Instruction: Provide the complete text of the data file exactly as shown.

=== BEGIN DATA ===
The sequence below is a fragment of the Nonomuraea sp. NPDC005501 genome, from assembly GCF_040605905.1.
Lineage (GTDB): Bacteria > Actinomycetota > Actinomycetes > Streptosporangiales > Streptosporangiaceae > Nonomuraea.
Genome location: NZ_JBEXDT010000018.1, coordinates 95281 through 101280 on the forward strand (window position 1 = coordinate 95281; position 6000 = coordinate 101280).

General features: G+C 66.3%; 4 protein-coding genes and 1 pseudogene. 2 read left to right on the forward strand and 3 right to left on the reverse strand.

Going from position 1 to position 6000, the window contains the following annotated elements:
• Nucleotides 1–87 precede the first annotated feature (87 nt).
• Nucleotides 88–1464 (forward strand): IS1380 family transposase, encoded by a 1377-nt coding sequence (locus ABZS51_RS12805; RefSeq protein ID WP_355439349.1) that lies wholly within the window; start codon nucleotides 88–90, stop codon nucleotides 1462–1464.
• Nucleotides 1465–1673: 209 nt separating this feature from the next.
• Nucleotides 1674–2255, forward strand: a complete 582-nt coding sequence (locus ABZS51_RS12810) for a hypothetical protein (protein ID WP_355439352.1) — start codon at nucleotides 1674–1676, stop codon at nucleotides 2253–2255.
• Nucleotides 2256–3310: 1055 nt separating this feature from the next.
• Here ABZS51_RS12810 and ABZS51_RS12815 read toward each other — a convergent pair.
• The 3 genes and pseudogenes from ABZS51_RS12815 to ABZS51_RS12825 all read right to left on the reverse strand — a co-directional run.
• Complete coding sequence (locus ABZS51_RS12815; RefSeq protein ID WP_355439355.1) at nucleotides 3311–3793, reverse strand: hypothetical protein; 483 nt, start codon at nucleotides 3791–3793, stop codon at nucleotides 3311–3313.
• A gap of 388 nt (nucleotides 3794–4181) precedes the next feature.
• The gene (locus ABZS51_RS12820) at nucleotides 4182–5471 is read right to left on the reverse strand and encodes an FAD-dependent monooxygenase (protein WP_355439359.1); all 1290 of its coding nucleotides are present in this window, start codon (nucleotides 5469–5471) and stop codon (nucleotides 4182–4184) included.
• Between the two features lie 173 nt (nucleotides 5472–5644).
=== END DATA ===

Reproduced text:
The sequence below is a fragment of the Nonomuraea sp. NPDC005501 genome, from assembly GCF_040605905.1.
Lineage (GTDB): Bacteria > Actinomycetota > Actinomycetes > Streptosporangiales > Streptosporangiaceae > Nonomuraea.
Genome location: NZ_JBEXDT010000018.1, coordinates 95281 through 101280 on the forward strand (window position 1 = coordinate 95281; position 6000 = coordinate 101280).

General features: G+C 66.3%; 4 protein-coding genes and 1 pseudogene. 2 read left to right on the forward strand and 3 right to left on the reverse strand.

Going from position 1 to position 6000, the window contains the following annotated elements:
• Nucleotides 1–87 precede the first annotated feature (87 nt).
• Nucleotides 88–1464 (forward strand): IS1380 family transposase, encoded by a 1377-nt coding sequence (locus ABZS51_RS12805; RefSeq protein ID WP_355439349.1) that lies wholly within the window; start codon nucleotides 88–90, stop codon nucleotides 1462–1464.
• Nucleotides 1465–1673: 209 nt separating this feature from the next.
• Nucleotides 1674–2255, forward strand: a complete 582-nt coding sequence (locus ABZS51_RS12810) for a hypothetical protein (protein ID WP_355439352.1) — start codon at nucleotides 1674–1676, stop codon at nucleotides 2253–2255.
• Nucleotides 2256–3310: 1055 nt separating this feature from the next.
• Here ABZS51_RS12810 and ABZS51_RS12815 read toward each other — a convergent pair.
• The 3 genes and pseudogenes from ABZS51_RS12815 to ABZS51_RS12825 all read right to left on the reverse strand — a co-directional run.
• Complete coding sequence (locus ABZS51_RS12815; RefSeq protein ID WP_355439355.1) at nucleotides 3311–3793, reverse strand: hypothetical protein; 483 nt, start codon at nucleotides 3791–3793, stop codon at nucleotides 3311–3313.
• A gap of 388 nt (nucleotides 3794–4181) precedes the next feature.
• The gene (locus ABZS51_RS12820) at nucleotides 4182–5471 is read right to left on the reverse strand and encodes an FAD-dependent monooxygenase (protein WP_355439359.1); all 1290 of its coding nucleotides are present in this window, start codon (nucleotides 5469–5471) and stop codon (nucleotides 4182–4184) included.
• Between the two features lie 173 nt (nucleotides 5472–5644).